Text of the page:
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Bringing Back Manufacturing Jobs Would Be Harder Than It Sounds

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Republican presidential candidate Donald Trump speaks to supporters at a rally in Erie, Pa., last Friday.

It's a line that draws thunderous applause at Republican presidential candidate Donald Trump's campaign rallies, one that can sometimes even bring the crowd to its feet: Let's bring back America's lost manufacturing jobs.

And is there any question why? The United States has lost nearly 5 million manufacturing jobs since 2000 alone, hollowing out factory towns all over the country and leaving countless working-class Americans struggling.

Getting those jobs back is a goal that politicians of all stripes eagerly line up behind. But the plain truth is that, legally speaking, there's not a lot that Trump or any other president could do to bring those jobs back, without an act of Congress.

Presidents simply don't have the power to tell companies whom to hire or where to manufacture, says Jeffrey Bergstrand, professor of finance at the Mendoza College of Business at the University of Notre Dame.

"Firms are going to make the decisions for their shareholders. If he wants to do this, he is going to have to use government institutions and laws to restrict the decisions of firms," Bergstrand says.

And it's not at all clear Congress would support such an effort.

What presidents can do is try to make it tough for companies that ship jobs overseas to make money in the United States, by imposing tariffs on their products. Trump has often talked about doing so.

At a rally in Pennsylvania last Friday, Trump talked about slapping heavy tariffs on the air conditioners made by the Carrier division of United Technologies, which recently decided to move part of its Indiana manufacturing operations to Mexico.

"Every single unit you make that crosses our now very, very strong border, we're going to charge you 35 percent of the cost of that unit," Trump told the crowd.

He has also talked about imposing even larger tariffs on goods imported from China.

Presidents do have the power to impose tariffs unilaterally in the interest of national security, although it's rarely been done, says Chad Bown, senior fellow at the Peterson Institute for International Economics.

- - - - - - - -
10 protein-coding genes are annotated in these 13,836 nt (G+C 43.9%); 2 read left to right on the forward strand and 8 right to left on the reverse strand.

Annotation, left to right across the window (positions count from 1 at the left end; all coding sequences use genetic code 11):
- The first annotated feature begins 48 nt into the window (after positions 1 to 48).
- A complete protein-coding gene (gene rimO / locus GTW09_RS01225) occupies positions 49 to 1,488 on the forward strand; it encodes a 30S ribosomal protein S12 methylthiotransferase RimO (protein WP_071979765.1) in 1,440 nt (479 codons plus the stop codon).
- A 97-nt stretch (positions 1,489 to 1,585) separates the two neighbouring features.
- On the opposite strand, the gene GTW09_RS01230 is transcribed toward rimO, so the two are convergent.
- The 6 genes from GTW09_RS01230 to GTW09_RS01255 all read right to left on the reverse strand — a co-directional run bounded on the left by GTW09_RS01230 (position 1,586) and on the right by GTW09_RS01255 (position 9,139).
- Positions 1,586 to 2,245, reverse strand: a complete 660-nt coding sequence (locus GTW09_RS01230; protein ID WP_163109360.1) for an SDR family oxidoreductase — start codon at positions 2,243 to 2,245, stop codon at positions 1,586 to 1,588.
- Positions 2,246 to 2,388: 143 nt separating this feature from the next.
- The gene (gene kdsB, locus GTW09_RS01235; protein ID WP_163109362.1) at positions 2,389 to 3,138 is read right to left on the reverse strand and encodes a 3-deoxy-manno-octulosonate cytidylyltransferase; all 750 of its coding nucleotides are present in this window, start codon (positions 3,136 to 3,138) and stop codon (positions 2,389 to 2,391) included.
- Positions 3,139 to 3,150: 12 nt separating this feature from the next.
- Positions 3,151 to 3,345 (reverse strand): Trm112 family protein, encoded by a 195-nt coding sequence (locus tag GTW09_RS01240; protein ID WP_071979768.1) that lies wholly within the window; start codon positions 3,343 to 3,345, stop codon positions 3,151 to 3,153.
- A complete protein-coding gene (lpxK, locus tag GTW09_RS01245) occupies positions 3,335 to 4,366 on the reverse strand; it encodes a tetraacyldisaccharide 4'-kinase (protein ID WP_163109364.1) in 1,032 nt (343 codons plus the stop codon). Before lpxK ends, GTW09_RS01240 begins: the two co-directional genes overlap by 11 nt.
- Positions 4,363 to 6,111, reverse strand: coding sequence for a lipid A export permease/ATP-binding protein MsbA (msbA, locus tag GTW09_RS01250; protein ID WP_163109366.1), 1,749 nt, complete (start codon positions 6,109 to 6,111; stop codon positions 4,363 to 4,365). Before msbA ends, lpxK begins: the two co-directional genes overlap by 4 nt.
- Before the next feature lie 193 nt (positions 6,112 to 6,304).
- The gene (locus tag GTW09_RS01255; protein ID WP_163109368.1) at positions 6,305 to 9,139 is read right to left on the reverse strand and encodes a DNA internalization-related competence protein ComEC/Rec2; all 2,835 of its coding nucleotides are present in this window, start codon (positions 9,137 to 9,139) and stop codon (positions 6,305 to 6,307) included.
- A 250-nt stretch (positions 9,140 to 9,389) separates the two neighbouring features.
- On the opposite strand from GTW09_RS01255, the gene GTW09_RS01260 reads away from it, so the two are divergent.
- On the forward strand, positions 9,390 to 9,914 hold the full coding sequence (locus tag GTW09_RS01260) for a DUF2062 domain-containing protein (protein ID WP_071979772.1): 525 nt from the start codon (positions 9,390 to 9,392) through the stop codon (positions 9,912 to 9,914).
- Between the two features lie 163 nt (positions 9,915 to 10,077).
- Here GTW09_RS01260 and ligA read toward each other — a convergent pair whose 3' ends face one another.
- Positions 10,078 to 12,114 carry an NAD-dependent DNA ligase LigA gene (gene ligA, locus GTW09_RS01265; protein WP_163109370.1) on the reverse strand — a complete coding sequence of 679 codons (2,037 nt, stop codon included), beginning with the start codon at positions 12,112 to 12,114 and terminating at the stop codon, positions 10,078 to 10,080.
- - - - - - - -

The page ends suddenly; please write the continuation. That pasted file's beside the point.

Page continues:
The last time was in 1971, when President Nixon imposed a surcharge on imports to prevent a run on the dollar after the U.S. went off the gold standard.

Bown notes that just because a president can impose tariffs doesn't mean doing so is a good idea.

"We would lose the tens of billions a year in soybean exports we send to China, and corn and wheat and autos, and all of the people that work in those sectors now all of a sudden are going to be losing their jobs," Bown says.

Such a move would almost certainly invite retaliation by other countries, hurting U.S. companies that export.

"China's going to respond by raising tariffs on us and restricting goods," Bergstrand says. "Then other actors and other countries around the world are going to start raising tariffs. And that's actually what pushed the world economy ... into the Great Depression."

The long-term ramifications of a tariff war would be hugely disruptive to businesses all over the world, casting a pall over the entire superstructure of international trade.

"If I'm running a business and it's unclear to me if Donald Trump is going to allow me to be able to import parts and components to allow me to make my particular good, I don't know what to do," Bown says.

"In the end, because we're all tied together, what's going to happen is there's going to be a huge reduction in demand for goods and services, and it's going to cut off the entire global supply chain of economic activity," Bergstrand says.

Presidents can take a lot of steps to make it easier for companies to manufacture domestically, by addressing tax and regulatory reform, for instance, says Aric Newhouse, senior vice president of policy and government relations at the National Association of Manufacturers.

He says presidents can also open talks with foreign countries to encourage them to open their markets to U.S. goods.

"It's really, unfortunately, not one magic bullet," Newhouse says. "It's not, if you do this one thing, manufacturing is going to come back to the United States. You have to do a little bit of a lot of things."

But such efforts would take time, and even if they succeed, they won't necessarily mean the return of a lot of jobs.

The common perception is that manufacturing jobs have disappeared because they've been sent to low-wage countries in Asia and Latin America. The truth is that a lot of work has been lost to automation.

U.S. manufacturers have become a lot more productive and simply don't need as many workers as they once did, Bown says.

"It's a lot more robots and computer equipment and many, many fewer people," Bown says. "So what you see is, there still is, even today, a lot of manufacturing activity in the United States. It's just done with many, many fewer workers."

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